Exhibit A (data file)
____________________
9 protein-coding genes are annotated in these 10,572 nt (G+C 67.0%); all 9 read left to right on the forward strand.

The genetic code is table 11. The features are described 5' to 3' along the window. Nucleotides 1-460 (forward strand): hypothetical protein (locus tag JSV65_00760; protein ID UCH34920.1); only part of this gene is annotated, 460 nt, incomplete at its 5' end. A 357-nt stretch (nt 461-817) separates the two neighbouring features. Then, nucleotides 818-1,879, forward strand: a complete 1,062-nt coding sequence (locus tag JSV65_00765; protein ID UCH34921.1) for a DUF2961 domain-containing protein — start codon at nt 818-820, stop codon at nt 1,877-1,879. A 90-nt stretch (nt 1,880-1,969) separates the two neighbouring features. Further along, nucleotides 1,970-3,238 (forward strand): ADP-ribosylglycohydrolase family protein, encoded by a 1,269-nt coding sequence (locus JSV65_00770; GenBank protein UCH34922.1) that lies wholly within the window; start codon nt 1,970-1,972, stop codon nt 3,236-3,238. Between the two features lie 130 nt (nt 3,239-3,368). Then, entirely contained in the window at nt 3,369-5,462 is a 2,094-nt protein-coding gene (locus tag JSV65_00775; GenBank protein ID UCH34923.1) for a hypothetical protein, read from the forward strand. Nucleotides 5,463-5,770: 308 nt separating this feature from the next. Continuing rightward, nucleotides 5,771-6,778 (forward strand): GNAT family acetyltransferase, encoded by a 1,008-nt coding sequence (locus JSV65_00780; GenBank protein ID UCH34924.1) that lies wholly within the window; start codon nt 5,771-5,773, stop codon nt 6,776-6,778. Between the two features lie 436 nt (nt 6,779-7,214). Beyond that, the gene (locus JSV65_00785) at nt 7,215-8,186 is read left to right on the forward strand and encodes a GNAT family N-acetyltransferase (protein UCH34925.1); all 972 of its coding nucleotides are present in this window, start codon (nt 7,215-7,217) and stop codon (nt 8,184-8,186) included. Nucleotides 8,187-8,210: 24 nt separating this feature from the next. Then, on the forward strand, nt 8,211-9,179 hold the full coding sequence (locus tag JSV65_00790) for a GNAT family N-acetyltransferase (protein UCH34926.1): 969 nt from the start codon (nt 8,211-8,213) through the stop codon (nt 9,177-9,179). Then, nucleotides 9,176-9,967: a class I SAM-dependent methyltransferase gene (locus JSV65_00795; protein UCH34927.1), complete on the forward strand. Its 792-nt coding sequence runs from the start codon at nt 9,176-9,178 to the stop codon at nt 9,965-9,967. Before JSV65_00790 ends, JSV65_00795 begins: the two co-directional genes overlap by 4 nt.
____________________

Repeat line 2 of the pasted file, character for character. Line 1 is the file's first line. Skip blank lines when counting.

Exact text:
The genetic code is table 11. The features are described 5' to 3' along the window. Nucleotides 1-460 (forward strand): hypothetical protein (locus tag JSV65_00760; protein ID UCH34920.1); only part of this gene is annotated, 460 nt, incomplete at its 5' end. A 357-nt stretch (nt 461-817) separates the two neighbouring features. Then, nucleotides 818-1,879, forward strand: a complete 1,062-nt coding sequence (locus tag JSV65_00765; protein ID UCH34921.1) for a DUF2961 domain-containing protein — start codon at nt 818-820, stop codon at nt 1,877-1,879. A 90-nt stretch (nt 1,880-1,969) separates the two neighbouring features. Further along, nucleotides 1,970-3,238 (forward strand): ADP-ribosylglycohydrolase family protein, encoded by a 1,269-nt coding sequence (locus JSV65_00770; GenBank protein UCH34922.1) that lies wholly within the window; start codon nt 1,970-1,972, stop codon nt 3,236-3,238. Between the two features lie 130 nt (nt 3,239-3,368). Then, entirely contained in the window at nt 3,369-5,462 is a 2,094-nt protein-coding gene (locus tag JSV65_00775; GenBank protein ID UCH34923.1) for a hypothetical protein, read from the forward strand. Nucleotides 5,463-5,770: 308 nt separating this feature from the next. Continuing rightward, nucleotides 5,771-6,778 (forward strand): GNAT family acetyltransferase, encoded by a 1,008-nt coding sequence (locus JSV65_00780; GenBank protein ID UCH34924.1) that lies wholly within the window; start codon nt 5,771-5,773, stop codon nt 6,776-6,778. Between the two features lie 436 nt (nt 6,779-7,214). Beyond that, the gene (locus JSV65_00785) at nt 7,215-8,186 is read left to right on the forward strand and encodes a GNAT family N-acetyltransferase (protein UCH34925.1); all 972 of its coding nucleotides are present in this window, start codon (nt 7,215-7,217) and stop codon (nt 8,184-8,186) included. Nucleotides 8,187-8,210: 24 nt separating this feature from the next. Then, on the forward strand, nt 8,211-9,179 hold the full coding sequence (locus tag JSV65_00790) for a GNAT family N-acetyltransferase (protein UCH34926.1): 969 nt from the start codon (nt 8,211-8,213) through the stop codon (nt 9,177-9,179). Then, nucleotides 9,176-9,967: a class I SAM-dependent methyltransferase gene (locus JSV65_00795; protein UCH34927.1), complete on the forward strand. Its 792-nt coding sequence runs from the start codon at nt 9,176-9,178 to the stop codon at nt 9,965-9,967. Before JSV65_00790 ends, JSV65_00795 begins: the two co-directional genes overlap by 4 nt.